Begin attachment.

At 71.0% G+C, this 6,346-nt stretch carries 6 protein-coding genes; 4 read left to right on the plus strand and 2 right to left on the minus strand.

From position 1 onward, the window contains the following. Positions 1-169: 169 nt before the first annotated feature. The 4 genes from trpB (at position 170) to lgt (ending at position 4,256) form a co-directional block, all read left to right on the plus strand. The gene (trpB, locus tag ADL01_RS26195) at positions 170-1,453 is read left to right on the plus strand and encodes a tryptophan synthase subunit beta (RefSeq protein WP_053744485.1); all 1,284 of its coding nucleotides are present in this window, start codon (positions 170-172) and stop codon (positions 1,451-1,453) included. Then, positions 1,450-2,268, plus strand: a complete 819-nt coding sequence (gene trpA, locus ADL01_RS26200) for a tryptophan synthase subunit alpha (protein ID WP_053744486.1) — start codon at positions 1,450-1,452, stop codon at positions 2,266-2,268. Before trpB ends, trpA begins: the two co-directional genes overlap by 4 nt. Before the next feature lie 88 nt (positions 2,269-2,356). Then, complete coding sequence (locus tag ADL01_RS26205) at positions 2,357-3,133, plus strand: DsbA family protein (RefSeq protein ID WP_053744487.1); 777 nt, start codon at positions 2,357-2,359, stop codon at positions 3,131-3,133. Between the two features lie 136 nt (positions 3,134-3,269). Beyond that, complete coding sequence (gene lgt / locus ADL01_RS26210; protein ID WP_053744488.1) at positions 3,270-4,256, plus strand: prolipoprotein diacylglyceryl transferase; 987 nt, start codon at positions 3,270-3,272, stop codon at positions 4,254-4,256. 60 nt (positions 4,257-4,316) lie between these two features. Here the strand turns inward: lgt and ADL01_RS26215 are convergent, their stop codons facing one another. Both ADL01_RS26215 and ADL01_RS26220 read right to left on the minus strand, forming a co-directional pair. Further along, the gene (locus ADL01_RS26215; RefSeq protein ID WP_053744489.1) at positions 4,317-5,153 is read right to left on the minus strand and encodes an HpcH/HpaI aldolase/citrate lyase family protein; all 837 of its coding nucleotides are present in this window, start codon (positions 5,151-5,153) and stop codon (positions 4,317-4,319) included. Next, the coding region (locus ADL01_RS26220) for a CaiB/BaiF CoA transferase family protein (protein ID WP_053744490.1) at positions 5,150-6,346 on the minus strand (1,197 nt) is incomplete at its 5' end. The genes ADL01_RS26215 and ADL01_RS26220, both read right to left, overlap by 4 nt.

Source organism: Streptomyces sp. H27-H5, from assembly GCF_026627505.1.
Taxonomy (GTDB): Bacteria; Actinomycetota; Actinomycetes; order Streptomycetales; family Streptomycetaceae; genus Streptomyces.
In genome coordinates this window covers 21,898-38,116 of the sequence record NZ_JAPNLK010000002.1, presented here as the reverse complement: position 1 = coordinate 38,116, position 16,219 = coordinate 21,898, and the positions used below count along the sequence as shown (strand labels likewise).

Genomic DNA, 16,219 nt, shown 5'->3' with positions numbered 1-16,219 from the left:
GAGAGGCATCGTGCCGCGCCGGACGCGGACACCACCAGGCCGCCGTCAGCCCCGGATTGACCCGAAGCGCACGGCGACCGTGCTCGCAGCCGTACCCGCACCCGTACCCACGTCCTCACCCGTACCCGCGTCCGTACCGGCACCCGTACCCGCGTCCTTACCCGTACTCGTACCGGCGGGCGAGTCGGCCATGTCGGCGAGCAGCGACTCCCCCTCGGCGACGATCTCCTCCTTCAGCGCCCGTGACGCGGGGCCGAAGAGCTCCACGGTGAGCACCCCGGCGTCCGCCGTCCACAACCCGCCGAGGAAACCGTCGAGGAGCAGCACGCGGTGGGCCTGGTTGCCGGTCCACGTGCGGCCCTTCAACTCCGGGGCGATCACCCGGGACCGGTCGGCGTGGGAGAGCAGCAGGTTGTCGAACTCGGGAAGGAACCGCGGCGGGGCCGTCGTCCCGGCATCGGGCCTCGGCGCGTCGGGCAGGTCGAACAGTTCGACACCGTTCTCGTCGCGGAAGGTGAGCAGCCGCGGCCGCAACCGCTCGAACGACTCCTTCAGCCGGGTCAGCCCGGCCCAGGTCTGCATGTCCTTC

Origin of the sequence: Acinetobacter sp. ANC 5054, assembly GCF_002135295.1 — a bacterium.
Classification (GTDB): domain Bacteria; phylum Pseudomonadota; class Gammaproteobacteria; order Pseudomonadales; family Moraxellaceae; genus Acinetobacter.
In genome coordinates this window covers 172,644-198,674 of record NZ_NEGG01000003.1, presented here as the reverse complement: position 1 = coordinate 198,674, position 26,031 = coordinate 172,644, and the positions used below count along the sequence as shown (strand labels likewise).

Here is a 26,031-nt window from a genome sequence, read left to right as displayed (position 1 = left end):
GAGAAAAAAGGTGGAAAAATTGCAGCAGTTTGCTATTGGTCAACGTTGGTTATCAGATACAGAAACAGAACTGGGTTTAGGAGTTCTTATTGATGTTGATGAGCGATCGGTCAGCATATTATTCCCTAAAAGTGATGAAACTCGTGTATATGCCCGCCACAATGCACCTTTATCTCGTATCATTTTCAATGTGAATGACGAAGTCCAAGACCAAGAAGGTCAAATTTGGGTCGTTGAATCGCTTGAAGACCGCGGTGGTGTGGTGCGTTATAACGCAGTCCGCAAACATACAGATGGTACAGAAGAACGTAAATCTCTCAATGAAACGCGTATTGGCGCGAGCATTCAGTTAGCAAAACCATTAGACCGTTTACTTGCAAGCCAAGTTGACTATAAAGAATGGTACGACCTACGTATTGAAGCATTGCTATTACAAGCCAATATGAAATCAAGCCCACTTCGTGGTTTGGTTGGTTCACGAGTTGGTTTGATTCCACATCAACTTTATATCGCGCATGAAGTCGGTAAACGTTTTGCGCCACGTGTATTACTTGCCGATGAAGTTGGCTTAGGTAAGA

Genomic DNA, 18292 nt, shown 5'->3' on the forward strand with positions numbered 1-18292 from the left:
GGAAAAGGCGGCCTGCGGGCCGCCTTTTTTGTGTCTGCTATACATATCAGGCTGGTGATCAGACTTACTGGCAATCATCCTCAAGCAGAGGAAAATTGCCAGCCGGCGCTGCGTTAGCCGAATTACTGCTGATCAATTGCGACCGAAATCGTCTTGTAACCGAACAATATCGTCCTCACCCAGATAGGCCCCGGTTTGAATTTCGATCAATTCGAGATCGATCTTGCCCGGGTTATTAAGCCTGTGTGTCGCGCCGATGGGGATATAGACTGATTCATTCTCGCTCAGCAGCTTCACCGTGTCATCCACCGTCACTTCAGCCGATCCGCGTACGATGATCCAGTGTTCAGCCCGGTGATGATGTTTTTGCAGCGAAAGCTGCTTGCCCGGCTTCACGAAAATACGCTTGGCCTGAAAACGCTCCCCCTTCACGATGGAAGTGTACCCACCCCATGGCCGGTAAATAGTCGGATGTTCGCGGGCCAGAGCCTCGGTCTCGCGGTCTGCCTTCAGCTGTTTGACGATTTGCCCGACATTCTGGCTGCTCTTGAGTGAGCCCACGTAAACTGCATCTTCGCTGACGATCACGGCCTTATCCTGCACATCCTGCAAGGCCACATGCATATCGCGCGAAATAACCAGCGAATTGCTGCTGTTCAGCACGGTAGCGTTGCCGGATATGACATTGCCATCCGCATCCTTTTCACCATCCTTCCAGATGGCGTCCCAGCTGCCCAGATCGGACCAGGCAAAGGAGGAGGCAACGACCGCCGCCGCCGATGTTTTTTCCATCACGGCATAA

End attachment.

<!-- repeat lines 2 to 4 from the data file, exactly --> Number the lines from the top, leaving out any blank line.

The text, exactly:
From position 1 onward, the window contains the following. Positions 1-169: 169 nt before the first annotated feature. The 4 genes from trpB (at position 170) to lgt (ending at position 4,256) form a co-directional block, all read left to right on the plus strand. The gene (trpB, locus tag ADL01_RS26195) at positions 170-1,453 is read left to right on the plus strand and encodes a tryptophan synthase subunit beta (RefSeq protein WP_053744485.1); all 1,284 of its coding nucleotides are present in this window, start codon (positions 170-172) and stop codon (positions 1,451-1,453) included. Then, positions 1,450-2,268, plus strand: a complete 819-nt coding sequence (gene trpA, locus ADL01_RS26200) for a tryptophan synthase subunit alpha (protein ID WP_053744486.1) — start codon at positions 1,450-1,452, stop codon at positions 2,266-2,268. Before trpB ends, trpA begins: the two co-directional genes overlap by 4 nt. Before the next feature lie 88 nt (positions 2,269-2,356). Then, complete coding sequence (locus tag ADL01_RS26205) at positions 2,357-3,133, plus strand: DsbA family protein (RefSeq protein ID WP_053744487.1); 777 nt, start codon at positions 2,357-2,359, stop codon at positions 3,131-3,133. Between the two features lie 136 nt (positions 3,134-3,269). Beyond that, complete coding sequence (gene lgt / locus ADL01_RS26210; protein ID WP_053744488.1) at positions 3,270-4,256, plus strand: prolipoprotein diacylglyceryl transferase; 987 nt, start codon at positions 3,270-3,272, stop codon at positions 4,254-4,256. 60 nt (positions 4,257-4,316) lie between these two features. Here the strand turns inward: lgt and ADL01_RS26215 are convergent, their stop codons facing one another. Both ADL01_RS26215 and ADL01_RS26220 read right to left on the minus strand, forming a co-directional pair. Further along, the gene (locus ADL01_RS26215; RefSeq protein ID WP_053744489.1) at positions 4,317-5,153 is read right to left on the minus strand and encodes an HpcH/HpaI aldolase/citrate lyase family protein; all 837 of its coding nucleotides are present in this window, start codon (positions 5,151-5,153) and stop codon (positions 4,317-4,319) included. Next, the coding region (locus ADL01_RS26220) for a CaiB/BaiF CoA transferase family protein (protein ID WP_053744490.1) at positions 5,150-6,346 on the minus strand (1,197 nt) is incomplete at its 5' end. The genes ADL01_RS26215 and ADL01_RS26220, both read right to left, overlap by 4 nt.

Source organism: Streptomyces sp. H27-H5, from assembly GCF_026627505.1.
Taxonomy (GTDB): Bacteria; Actinomycetota; Actinomycetes; order Streptomycetales; family Streptomycetaceae; genus Streptomyces.